Cesim Global Challenge, our strategy and international business simulation, has been used since 2015 during the capstone course of the International Business BScBA degree program a Aalto University Mikkeli Campus. By using our simulation, students can apply the different business concepts they have learned during their studies, and practice critical business skills. In the video below, you can learn firsthand from both educators and students of the program about the experience of using a Cesim Business Simulation in this course:
Subtitles available (CC) in Chinese, English, Portuguese, Spanish and Vietnamese.
During their second year, students from the International Business BScBA degree programme at Aalto University Mikkeli.
Joan Lofgren: We considered using a regular business case but we felt that our students had already been exposed to different kinds of cases in their studies thus far, and we wanted to do something different in our programme that were really quite progressive. We experiment with different teaching methods and I felt that this was a good place to try something different and challenge the students in a new way. It is the best way to have integrative learning which is what the capstone is about.
John Kraft: I've been using simulations in general for about 7 years and simulations are a great way to teach students to make decisions with ambiguity because they've taken all kinds of courses over the years, they've been tested, sometimes with cases, sometimes using regular tests; but this basically allows them to use the full range and make decisions. Because, in the end, we're teaching students to make decisions. And there's no right answer: this is about trying to minimize risk and perform.
Kevin McIntire: I think the simulation is good because, up until now, students have had an education where we've been cutting all the different business functions into pieces. And for a lot of them this is the first time that they get a chance to see how everything fits together and see some of those interactions that are pretty difficult to capture in a Power Point slide. And I think the simulation helps do that in a way that's more intuitive than just an explanation.
Student team – Grey2:
• I think this course combined quite well general knowledge and the mindset we have gained from our previous courses here in Mikkeli. You get to see how businesses actually work in a better way here than in the courses, but you also use the knowledge you have gained.
• I also think that we're going to get a lot out of this course because it's a simulation of what we're going to have in our future jobs.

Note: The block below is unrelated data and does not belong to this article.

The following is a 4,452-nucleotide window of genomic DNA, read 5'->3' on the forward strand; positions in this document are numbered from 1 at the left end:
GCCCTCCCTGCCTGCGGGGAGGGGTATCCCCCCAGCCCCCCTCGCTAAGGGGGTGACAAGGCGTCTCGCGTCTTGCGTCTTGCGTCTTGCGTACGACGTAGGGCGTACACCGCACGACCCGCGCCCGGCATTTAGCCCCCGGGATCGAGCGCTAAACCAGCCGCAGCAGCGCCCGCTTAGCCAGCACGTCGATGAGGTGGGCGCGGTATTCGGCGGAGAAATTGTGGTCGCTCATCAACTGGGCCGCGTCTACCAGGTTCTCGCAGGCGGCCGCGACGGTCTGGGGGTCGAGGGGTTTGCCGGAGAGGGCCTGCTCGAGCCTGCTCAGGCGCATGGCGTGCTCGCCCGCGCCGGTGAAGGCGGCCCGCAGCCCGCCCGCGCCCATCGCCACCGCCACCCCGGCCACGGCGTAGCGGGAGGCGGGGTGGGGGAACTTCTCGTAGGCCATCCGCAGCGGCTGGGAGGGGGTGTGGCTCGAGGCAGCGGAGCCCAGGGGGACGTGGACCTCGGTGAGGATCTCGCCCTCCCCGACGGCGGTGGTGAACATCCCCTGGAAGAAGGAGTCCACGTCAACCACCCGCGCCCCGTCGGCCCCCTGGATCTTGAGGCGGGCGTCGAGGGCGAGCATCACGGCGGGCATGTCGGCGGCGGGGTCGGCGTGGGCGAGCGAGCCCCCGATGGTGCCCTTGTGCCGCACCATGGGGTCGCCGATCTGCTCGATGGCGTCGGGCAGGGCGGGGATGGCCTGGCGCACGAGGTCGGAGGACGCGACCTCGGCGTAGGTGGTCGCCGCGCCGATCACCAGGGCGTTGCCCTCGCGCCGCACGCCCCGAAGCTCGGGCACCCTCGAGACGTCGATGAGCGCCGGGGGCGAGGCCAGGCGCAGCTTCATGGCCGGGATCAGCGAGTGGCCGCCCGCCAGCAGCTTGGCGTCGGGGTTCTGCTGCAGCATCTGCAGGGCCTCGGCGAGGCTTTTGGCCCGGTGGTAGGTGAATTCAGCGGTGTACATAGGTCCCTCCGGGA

• I think it was really interesting and it covers a lot of things in building a business.
Student team – Carfection:
• I at least thought it was really fun. I think it really tied together well the things we've learned before, especially in terms of finance and accounting. And I think for many of us this course and this simulation are a good ending for our school here in Mikkeli.
• I also think dealing with uncertainty and asymmetric information was also a thing that we didn't see in other courses that came up here. Well this worked pretty well.
John Kraft: One of the key things is people think of simulations as an activity related to using an econometrics package or running regressions and that's really not it. The simulation is really another tool for assessing the students' skills. So, it's an assessment exercise and it could be used as part of a course like finance, marketing or management, or it can be standalone. And it is a game, but it is a different type of thing: it is a test in experiential learning that you can't get with any of these other assessment tools.
Kevin McIntire: I think one of the things that I emphasize is that the goal of the class is to come up with a strategy and execute it. And at the beginning of the class when they're asked to come up with a strategy they don't have perfect information, and so they might not come up with exactly the right strategy. So what I explain to them from the beginning is that the key is not to come up with the right strategy and win: the key is to come up with a strategy and see what it takes to implement it. The main criterion for winning is not just that you are actually performing in the game; it's that you're setting up a plan and you're doing the things that you want to be doing, and that you are assessing yourself and sort of managing strategically throughout. That's at least as important for me.
Joan Lofgren: What we'd like them to take away and what we've heard they do is that they need to integrate information from many different sources when they're making decisions. Regular subject-based courses are narrower, and they may focus on the textbook. But here they're trying to pull together rather uncertain information from different sources and somehow still make a decision as best as they can. And I would say also anticipating the actions of competitors is something that will help them later in the workplace. So I think that's a really important takeaway
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